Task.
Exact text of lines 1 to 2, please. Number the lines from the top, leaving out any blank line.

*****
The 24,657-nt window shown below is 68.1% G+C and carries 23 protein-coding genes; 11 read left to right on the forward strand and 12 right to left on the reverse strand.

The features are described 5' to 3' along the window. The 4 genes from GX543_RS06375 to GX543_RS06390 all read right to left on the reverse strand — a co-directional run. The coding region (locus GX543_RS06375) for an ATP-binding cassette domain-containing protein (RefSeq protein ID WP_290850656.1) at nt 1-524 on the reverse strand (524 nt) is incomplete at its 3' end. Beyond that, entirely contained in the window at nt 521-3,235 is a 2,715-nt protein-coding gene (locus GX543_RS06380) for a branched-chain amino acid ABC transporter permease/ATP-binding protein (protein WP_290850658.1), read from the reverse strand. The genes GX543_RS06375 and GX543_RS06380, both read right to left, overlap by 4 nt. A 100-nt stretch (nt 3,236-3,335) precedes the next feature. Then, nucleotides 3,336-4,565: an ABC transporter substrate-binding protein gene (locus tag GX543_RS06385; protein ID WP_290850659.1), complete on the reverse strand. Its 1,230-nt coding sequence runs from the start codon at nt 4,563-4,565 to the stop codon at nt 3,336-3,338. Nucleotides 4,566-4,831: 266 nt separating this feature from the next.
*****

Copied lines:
The 24,657-nt window shown below is 68.1% G+C and carries 23 protein-coding genes; 11 read left to right on the forward strand and 12 right to left on the reverse strand.

The features are described 5' to 3' along the window. The 4 genes from GX543_RS06375 to GX543_RS06390 all read right to left on the reverse strand — a co-directional run. The coding region (locus GX543_RS06375) for an ATP-binding cassette domain-containing protein (RefSeq protein ID WP_290850656.1) at nt 1-524 on the reverse strand (524 nt) is incomplete at its 3' end. Beyond that, entirely contained in the window at nt 521-3,235 is a 2,715-nt protein-coding gene (locus GX543_RS06380) for a branched-chain amino acid ABC transporter permease/ATP-binding protein (protein WP_290850658.1), read from the reverse strand. The genes GX543_RS06375 and GX543_RS06380, both read right to left, overlap by 4 nt. A 100-nt stretch (nt 3,236-3,335) precedes the next feature. Then, nucleotides 3,336-4,565: an ABC transporter substrate-binding protein gene (locus tag GX543_RS06385; protein ID WP_290850659.1), complete on the reverse strand. Its 1,230-nt coding sequence runs from the start codon at nt 4,563-4,565 to the stop codon at nt 3,336-3,338. Nucleotides 4,566-4,831: 266 nt separating this feature from the next.